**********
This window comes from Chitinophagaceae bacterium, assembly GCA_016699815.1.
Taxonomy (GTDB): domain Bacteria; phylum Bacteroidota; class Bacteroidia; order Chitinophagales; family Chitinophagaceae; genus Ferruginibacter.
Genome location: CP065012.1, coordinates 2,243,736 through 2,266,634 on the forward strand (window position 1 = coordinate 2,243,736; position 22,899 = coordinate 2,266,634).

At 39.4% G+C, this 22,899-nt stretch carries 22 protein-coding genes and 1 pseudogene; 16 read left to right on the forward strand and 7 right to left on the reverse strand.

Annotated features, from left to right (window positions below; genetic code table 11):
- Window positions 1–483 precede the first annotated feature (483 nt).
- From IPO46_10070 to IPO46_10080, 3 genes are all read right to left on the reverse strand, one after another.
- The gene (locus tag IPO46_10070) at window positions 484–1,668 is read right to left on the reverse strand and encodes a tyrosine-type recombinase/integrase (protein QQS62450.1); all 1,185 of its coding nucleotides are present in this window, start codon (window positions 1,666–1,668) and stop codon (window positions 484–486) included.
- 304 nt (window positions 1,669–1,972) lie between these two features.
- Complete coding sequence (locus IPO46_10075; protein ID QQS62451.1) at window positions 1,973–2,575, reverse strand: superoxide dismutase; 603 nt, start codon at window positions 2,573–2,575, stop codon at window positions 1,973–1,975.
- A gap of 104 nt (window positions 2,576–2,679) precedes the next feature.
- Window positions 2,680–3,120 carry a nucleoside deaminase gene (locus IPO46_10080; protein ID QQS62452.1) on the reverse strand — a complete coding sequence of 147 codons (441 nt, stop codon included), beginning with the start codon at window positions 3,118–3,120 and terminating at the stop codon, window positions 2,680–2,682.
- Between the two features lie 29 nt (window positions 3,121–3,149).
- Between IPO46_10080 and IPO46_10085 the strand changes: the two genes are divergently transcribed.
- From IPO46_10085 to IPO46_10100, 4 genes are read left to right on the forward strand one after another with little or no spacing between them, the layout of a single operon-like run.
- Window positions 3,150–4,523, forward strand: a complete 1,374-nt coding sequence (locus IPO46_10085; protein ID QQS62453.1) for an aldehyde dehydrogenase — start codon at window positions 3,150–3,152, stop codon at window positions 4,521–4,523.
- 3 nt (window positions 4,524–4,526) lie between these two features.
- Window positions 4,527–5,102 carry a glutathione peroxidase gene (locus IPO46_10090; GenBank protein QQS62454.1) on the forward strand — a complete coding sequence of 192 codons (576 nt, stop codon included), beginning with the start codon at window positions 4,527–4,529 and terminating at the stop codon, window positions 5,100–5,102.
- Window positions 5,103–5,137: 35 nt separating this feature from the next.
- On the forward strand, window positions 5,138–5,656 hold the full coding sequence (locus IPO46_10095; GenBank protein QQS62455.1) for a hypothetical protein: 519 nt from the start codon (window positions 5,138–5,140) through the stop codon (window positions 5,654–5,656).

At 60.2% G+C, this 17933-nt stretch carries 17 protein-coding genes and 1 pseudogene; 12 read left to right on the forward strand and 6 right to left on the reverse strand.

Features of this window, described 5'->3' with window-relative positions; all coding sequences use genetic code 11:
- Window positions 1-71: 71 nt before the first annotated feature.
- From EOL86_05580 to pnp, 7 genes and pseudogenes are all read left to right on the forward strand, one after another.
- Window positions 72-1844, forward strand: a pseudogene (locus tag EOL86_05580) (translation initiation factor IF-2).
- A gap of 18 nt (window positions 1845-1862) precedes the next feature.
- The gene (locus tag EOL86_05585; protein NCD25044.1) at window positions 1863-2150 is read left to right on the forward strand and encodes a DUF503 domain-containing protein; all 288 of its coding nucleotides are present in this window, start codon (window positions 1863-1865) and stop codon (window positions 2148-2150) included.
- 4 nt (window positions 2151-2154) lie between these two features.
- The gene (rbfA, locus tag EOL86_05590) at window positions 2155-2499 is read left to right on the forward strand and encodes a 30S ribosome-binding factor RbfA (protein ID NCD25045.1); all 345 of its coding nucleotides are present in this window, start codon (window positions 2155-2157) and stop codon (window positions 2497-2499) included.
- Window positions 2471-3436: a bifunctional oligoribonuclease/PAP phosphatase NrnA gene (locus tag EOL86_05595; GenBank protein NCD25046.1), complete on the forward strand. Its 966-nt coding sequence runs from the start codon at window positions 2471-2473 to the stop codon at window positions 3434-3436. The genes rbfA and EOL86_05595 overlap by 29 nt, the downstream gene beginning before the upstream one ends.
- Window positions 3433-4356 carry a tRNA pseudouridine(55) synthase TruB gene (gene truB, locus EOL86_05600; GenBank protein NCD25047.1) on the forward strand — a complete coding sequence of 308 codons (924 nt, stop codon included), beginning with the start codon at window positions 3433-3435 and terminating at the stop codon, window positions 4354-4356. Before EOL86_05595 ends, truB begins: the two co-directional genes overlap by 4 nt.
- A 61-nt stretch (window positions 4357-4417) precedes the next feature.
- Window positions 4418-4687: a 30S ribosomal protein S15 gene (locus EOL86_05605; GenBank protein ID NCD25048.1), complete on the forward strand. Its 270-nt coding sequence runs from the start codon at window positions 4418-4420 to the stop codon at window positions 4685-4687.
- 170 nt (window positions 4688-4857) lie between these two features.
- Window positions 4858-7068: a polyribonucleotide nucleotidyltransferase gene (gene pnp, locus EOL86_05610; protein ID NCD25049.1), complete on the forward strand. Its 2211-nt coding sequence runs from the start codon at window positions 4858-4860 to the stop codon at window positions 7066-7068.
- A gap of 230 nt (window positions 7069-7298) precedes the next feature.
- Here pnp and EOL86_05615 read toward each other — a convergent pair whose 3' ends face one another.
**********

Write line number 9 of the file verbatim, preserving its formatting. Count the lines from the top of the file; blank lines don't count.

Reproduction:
- 304 nt (window positions 1,669–1,972) lie between these two features.